After recovering their value through his management changes, he used his influence to have his partners cut their stakes and sell them separately to third-party buyers. Thus, the opportunities to negotiate higher prices were more significant. Icahn often pocketed more money for 5% of a company than he had initially paid for a stake ten times higher.

In 1985 he bought Trans World Airlines (TWA). From that moment on, he began to sell company assets to recover his investment and pay back the money he had borrowed for the investment. Later, in 1988, Carl Icahn decided to delist the company from the stock exchange, earning 469 million dollars in operation and generating significant debt for the company.

Finally, he sold part of its air routes to American Airlines (for $445 million) and left the company in 1993, after a bankruptcy filing.

The 1990s

By the mid-1980s and throughout the 1990s, Icahn had accumulated controlling positions in several companies, including Nabisco, Texaco, blockbuster, USX, Marvel Comics, Revlon, Fairmont Hotels, Time Warner, Herbalife, Netflix, and Motorola. Each time, the billionaire sought to acquire, split or sell parts of the company.

The 2000s

In 2004, Icahn took part in a belligerent feud with Mylan laboratories to acquire a significant portion of its stock. By 2007, the corporate raider owned swaths of companies, including US railroad industries, XO communications, Philip services, ACF industries, and Icahn enterprises. The latter is a diversified holding company that invests in various industries controlled by none other than Carl Icahn.

In 2006, Icahn planned to oust Time Warner CEO Richard Parsons to cut the company up and sell it for parts, so he invested in it. However, he did not succeed in doing things the way he wanted, although he did succeed in his traditional push for Parsons to meet some new expectations that were set for him.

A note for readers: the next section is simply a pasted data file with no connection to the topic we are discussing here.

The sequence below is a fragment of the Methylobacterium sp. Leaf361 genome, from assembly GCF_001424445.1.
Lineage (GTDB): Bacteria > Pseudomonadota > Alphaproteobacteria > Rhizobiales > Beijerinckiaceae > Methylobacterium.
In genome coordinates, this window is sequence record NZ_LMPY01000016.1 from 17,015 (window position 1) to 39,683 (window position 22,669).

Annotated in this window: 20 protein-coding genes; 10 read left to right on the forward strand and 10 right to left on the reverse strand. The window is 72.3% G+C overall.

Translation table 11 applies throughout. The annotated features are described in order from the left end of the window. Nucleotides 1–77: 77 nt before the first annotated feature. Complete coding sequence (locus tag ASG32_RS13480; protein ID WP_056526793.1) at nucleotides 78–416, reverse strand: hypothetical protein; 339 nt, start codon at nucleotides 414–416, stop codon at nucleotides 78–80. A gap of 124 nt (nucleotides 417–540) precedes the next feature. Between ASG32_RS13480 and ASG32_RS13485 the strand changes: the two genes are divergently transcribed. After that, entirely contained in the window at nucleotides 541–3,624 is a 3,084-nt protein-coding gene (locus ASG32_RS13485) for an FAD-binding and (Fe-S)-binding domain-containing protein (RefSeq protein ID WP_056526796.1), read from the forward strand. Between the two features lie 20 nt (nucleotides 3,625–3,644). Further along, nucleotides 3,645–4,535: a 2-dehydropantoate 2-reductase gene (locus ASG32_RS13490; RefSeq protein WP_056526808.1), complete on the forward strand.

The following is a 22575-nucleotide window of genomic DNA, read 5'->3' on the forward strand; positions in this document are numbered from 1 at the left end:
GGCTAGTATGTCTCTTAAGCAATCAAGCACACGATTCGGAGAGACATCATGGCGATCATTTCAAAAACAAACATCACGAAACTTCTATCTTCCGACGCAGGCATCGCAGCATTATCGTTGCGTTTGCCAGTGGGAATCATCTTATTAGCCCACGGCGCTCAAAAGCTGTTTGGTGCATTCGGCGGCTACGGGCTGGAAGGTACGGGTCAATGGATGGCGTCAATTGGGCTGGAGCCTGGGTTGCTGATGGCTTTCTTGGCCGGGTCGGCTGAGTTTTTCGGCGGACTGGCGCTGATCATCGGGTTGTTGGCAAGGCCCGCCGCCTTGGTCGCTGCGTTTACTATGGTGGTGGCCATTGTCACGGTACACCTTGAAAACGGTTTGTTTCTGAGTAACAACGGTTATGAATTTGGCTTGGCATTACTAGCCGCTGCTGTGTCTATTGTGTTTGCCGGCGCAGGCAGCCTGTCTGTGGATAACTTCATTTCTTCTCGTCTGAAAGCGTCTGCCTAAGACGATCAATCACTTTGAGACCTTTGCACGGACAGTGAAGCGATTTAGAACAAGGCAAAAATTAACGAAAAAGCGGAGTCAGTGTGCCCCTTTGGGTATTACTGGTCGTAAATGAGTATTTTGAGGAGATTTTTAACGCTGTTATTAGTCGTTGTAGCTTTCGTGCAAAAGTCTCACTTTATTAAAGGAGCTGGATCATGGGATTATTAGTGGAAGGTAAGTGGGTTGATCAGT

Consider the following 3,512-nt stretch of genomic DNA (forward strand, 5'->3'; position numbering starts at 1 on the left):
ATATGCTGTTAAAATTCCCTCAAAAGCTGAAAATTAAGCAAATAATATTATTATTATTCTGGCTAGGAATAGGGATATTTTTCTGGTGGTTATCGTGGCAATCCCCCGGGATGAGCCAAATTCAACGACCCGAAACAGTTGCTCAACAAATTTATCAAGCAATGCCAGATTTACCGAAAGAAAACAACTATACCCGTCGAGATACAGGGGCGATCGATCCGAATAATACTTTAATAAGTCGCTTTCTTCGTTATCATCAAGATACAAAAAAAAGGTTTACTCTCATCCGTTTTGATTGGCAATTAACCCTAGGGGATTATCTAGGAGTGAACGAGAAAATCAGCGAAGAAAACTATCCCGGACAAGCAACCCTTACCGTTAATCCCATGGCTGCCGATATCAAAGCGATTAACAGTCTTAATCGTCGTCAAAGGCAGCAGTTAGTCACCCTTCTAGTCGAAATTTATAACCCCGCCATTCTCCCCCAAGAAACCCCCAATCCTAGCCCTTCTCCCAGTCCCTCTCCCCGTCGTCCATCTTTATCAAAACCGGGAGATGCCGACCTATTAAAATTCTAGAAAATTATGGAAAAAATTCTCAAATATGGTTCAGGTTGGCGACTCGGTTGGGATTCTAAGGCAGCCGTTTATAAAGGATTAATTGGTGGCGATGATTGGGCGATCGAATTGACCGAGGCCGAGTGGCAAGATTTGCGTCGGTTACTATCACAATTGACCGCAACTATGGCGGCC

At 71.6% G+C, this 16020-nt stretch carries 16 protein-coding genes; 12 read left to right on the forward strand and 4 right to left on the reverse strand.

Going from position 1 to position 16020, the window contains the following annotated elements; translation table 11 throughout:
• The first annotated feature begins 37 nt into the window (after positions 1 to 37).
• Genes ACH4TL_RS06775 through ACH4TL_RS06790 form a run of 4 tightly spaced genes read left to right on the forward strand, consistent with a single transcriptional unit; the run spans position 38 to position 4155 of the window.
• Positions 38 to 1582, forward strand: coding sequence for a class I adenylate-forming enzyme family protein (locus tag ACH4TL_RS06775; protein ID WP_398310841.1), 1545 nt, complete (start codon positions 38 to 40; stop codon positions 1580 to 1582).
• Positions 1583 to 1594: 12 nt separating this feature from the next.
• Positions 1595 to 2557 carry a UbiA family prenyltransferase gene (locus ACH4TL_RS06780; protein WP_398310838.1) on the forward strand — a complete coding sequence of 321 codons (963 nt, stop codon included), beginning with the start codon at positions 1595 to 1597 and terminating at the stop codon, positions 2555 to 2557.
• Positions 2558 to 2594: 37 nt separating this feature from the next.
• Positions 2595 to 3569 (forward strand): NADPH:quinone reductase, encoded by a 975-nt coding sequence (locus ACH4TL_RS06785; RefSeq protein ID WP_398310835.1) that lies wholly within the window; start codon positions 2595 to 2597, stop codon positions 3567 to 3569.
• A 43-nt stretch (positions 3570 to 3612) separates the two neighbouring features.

When Icahn was questioned about this in an interview with Time magazine in February 2007, he said, "Dick agreed to do what we wanted most, which was a $20 billion share buyback. He did what he promised, and the stock went up 30%. That helped shareholders. Our fund made 250 million. That's a good way to lose."

In 2008, he sold his casino shares in Nevada for a $1 billion profit, and in the same year, he launched the Icahn report, which promotes his views on the markets, stocks, and politics. He also acquired 61 million shares in Talisman Energy and revamped the faltering company.

In May 2018, Icahn significantly reduced his stake in multilevel marketing firm Herbalife ltd. after "winning" a years-long battle against hedge fund manager Bill Ackman and his fund Pershing Square, which bet $1 billion against the company in 2012, claiming it was an illegal pyramid scheme.

Foray into politics

Icahn endorsed Donald Trump in the 2016 U.S. presidential elections and also announced that he would raise $150 million for him from various donations to push his corporate tax reform proposal, which causes corporations to set up their administrative headquarters in other countries to take advantage of lower tax rates.

Public charities

The Icahn Scholar Program at Choate Rosemary Hall (a high school in Connecticut) pays tuition, room, board, books, and supplies for 10 students each year (for four school years), an endowment valued at approximately $400,000 per year. The criteria for selecting these kids involve academic excellence and the socioeconomic status of their families.

A portion of Icahn's fortune has gone to medical research: He made a substantial contribution to his alma mater, Princeton University, to fund a genomics lab that bears his name. He also made significant contributions to Mount Sinai Hospital, New York, of which he is a trustee.

His foundation, Children's Rescue Fund, built the Icahn House in The Bronx, a 65-unit complex for homeless families that have provided shelter for single pregnant women and single women with children. The foundation also operates the Icahn House East and the Icahn House West, both homeless shelters in New York City.

There is a recent documentary on Carl Icahn's life and work that is definitely worth watching, as it is one of the best finance documentaries of all time.